Hurricane Maria, which struck Puerto Rico in 2017, may have accelerated the aging process in rhesus monkeys living on the region’s Cayo Santiago island.
Infant and adult free ranging rhesus macaques from the colony of Cayo Santiago (Puerto Rico) sit among the dead devastated vegetation after Hurricane Maria. (Credit: Courtesy of James P. Higham).
Hurricane Maria, which struck Puerto Rico in 2017, may have accelerated the aging process in rhesus monkeys living on the region’s Cayo Santiago island, a team of scientists has concluded. Its findings suggest that an increase in adverse weather events may lead to biologically adverse consequences for those who experience them.
“While the short-term consequences of natural disasters are well-known, we have little idea what the long-term impacts of natural disasters are on human health and disease progression” says James Higham, an associate professor in New York University’s Department of Anthropology and one of the authors of the paper, which appears in the Proceedings of the National Academy of Sciences (PNAS). “Our study shows that natural disasters have the potential to accelerate the aging process, which is important because age is the primary predictor of risk from most non-infectious diseases.”
Cayo Santiago, also known as “Monkey Island”, is home to over 1,000 free-ranging monkeys, which have been subjects of scientific research since the 1930s. After Hurricane Maria devastated the island, Higham and his colleagues worked to assess and repair the damage.
In subsequent years, a collaborative group of researchers from NYU, Arizona State University, the University of Washington, the Caribbean Primate Research Center, the University of Pennsylvania, and the University of Exeter have studied Cayo Santiago’s rhesus monkeys—or rhesus macaques—in order to better understand the impact of natural disasters on populations. In 2020, they discovered how the monkeys formed new social connections in the wake of the hurricane, findings that were reported in the journal Current Biology.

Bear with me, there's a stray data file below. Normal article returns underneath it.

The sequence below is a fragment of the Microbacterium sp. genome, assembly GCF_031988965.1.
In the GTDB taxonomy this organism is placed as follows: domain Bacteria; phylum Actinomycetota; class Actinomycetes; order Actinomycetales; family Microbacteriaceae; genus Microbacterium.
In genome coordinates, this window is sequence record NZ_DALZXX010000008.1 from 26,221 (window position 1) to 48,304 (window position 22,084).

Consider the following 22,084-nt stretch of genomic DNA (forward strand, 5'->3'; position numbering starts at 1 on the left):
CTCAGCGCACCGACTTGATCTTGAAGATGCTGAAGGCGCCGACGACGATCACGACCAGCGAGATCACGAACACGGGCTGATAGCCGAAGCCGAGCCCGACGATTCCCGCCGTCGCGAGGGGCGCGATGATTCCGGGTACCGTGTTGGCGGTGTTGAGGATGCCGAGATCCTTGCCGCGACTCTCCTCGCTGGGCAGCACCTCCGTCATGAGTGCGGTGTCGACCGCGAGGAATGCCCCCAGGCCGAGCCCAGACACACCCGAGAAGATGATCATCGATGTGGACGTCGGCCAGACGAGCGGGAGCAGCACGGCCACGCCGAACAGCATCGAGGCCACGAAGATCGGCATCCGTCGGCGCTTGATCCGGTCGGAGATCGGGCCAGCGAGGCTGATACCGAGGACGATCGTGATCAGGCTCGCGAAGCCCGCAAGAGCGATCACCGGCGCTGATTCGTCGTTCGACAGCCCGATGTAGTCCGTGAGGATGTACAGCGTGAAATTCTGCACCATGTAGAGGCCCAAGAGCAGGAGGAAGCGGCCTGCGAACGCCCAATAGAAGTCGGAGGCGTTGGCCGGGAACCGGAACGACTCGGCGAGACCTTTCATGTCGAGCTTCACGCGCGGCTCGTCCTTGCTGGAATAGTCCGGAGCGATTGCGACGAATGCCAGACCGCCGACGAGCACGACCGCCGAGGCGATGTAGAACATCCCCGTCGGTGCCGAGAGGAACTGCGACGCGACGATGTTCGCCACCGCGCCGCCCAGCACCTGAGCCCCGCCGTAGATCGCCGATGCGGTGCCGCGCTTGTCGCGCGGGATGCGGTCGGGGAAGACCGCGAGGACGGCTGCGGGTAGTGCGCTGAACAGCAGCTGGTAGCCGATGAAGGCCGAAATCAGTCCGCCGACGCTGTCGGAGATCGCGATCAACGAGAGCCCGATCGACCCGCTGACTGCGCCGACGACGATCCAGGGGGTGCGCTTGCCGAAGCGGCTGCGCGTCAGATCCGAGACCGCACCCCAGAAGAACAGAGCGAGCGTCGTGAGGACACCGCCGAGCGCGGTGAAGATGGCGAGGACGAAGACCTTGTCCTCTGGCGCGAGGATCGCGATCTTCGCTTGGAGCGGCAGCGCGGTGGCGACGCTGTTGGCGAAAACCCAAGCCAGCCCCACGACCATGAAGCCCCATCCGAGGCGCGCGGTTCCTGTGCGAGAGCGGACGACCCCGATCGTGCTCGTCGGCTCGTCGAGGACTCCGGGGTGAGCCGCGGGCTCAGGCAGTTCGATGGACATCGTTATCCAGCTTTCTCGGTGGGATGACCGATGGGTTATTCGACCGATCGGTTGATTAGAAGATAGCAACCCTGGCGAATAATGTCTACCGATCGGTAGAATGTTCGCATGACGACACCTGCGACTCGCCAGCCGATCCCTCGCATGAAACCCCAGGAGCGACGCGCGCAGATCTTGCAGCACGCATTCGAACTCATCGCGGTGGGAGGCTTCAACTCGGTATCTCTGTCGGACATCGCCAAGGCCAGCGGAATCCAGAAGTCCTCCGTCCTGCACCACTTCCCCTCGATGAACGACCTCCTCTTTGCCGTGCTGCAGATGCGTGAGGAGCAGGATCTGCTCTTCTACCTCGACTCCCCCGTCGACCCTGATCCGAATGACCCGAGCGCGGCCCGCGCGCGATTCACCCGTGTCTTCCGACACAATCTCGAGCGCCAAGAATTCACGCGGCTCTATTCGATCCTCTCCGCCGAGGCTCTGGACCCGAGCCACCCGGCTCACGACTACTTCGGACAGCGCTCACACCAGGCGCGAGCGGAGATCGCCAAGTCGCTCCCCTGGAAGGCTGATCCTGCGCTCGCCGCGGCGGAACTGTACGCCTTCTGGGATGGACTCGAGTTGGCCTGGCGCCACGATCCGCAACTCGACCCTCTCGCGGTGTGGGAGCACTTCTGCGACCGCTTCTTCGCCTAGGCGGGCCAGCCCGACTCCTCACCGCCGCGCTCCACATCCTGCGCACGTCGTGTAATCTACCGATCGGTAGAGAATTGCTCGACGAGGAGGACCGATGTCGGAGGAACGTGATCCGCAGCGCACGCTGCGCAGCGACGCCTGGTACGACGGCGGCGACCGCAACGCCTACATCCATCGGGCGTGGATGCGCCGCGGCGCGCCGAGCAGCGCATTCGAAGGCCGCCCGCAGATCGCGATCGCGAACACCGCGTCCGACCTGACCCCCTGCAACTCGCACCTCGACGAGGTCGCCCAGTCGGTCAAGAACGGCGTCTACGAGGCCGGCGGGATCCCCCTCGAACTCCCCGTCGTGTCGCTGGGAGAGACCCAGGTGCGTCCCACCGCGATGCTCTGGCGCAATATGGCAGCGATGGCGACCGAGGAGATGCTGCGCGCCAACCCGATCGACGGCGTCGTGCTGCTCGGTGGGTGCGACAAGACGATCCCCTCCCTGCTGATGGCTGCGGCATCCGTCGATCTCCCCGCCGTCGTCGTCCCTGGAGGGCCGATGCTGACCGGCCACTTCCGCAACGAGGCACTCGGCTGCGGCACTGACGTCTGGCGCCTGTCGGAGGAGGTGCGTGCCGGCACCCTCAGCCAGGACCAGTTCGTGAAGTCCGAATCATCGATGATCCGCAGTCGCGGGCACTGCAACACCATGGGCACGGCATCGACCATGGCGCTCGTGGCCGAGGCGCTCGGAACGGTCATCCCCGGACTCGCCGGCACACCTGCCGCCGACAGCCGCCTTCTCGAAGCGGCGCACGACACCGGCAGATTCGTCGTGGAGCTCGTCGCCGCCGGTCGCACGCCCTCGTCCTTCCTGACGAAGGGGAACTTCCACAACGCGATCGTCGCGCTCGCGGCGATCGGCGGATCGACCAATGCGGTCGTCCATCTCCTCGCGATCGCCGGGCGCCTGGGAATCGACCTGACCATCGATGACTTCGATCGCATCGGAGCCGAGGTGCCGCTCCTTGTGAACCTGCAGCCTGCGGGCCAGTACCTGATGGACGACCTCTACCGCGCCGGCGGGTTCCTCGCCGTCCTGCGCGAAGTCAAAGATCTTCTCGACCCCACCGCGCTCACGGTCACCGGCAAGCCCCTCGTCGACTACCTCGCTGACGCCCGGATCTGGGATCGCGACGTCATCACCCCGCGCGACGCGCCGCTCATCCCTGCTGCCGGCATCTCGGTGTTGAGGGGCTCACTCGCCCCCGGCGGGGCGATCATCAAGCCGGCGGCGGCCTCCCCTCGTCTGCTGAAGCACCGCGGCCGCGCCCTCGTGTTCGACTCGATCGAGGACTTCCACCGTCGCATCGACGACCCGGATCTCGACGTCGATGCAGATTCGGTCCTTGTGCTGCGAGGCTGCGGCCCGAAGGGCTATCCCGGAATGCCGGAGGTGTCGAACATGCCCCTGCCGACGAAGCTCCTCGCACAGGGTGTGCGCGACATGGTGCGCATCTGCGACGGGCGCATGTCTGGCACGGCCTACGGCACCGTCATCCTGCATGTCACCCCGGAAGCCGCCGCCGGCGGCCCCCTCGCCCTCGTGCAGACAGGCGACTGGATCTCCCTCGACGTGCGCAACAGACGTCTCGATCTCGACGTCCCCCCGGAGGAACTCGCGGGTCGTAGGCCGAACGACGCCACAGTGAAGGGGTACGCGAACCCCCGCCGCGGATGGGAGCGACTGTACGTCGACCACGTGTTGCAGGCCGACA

In the PNAS research, the group of researchers sought to better understand if natural disasters could affect the aging process—specifically, by studying changes in the expression of the monkeys’ genes.
To do so, they compared genetic data from more than 400 rhesus macaques in the four years prior to Hurricane Maria with genetic data from more than 100 rhesus macaques one year after the hurricane.
The results showed that the macaques exhibited a change in expression of 4 percent of immune-cell-expressed genes—changes that were very similar to the changes in gene expression that occur during aging, indicating that the hurricane may have accelerated aging of the immune system. In terms of life span, the hurricane genetically aged the macaques an average of nearly two years, corresponding to seven to eight years of a human life.
“From this study, we have measured the molecular changes associated with aging, including disruptions of protein-folding genes, greater inflammatory immune cell marker gene expression and older biological aging,” notes lead author Marina Watowich, a graduate student at the University of Washington and research scientist at ASU.
“While everyone ages, we don’t all age at the same rate, and our lived experiences, both negative and positive, can alter this pace of aging,” says author Noah Snyder-Mackler, an assistant professor at Arizona State University’s School of Life Sciences. “One negative life experience, surviving an extreme event, can lead to chronic inflammation and the early onset of some age-related diseases, like heart disease. But we still don’t know exactly how these events get embedded in our bodies, leading to negative health effects that may not show up until decades after the event itself.”
The researchers add that only 2.75 percent of the macaque population died in the immediate aftermath of the storm—and that, in the year after the hurricane, there was no difference in survival. However, the PNAS study shows that severe weather events—which are becoming more frequent and damaging due to climate change—may lead to biologically detrimental consequences for those living through them.
Source: New York University news release